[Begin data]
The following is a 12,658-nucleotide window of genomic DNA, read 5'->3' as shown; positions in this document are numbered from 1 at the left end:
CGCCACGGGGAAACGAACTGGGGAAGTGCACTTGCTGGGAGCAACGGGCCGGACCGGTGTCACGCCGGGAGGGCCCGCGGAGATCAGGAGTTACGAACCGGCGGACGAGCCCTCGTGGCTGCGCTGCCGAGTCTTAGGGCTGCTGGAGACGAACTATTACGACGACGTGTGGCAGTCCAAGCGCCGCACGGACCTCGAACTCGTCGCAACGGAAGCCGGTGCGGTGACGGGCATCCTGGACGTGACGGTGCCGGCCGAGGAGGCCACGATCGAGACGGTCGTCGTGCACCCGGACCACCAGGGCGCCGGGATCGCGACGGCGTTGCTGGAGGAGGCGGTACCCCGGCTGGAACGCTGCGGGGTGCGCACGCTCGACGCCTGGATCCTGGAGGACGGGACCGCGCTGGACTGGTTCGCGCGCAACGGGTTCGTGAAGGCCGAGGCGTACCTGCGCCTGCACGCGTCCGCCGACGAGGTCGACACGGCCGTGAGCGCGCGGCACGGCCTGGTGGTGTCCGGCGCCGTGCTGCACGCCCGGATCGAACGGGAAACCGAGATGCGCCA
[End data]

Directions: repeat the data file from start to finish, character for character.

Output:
The following is a 12,658-nucleotide window of genomic DNA, read 5'->3' as shown; positions in this document are numbered from 1 at the left end:
CGCCACGGGGAAACGAACTGGGGAAGTGCACTTGCTGGGAGCAACGGGCCGGACCGGTGTCACGCCGGGAGGGCCCGCGGAGATCAGGAGTTACGAACCGGCGGACGAGCCCTCGTGGCTGCGCTGCCGAGTCTTAGGGCTGCTGGAGACGAACTATTACGACGACGTGTGGCAGTCCAAGCGCCGCACGGACCTCGAACTCGTCGCAACGGAAGCCGGTGCGGTGACGGGCATCCTGGACGTGACGGTGCCGGCCGAGGAGGCCACGATCGAGACGGTCGTCGTGCACCCGGACCACCAGGGCGCCGGGATCGCGACGGCGTTGCTGGAGGAGGCGGTACCCCGGCTGGAACGCTGCGGGGTGCGCACGCTCGACGCCTGGATCCTGGAGGACGGGACCGCGCTGGACTGGTTCGCGCGCAACGGGTTCGTGAAGGCCGAGGCGTACCTGCGCCTGCACGCGTCCGCCGACGAGGTCGACACGGCCGTGAGCGCGCGGCACGGCCTGGTGGTGTCCGGCGCCGTGCTGCACGCCCGGATCGAACGGGAAACCGAGATGCGCCA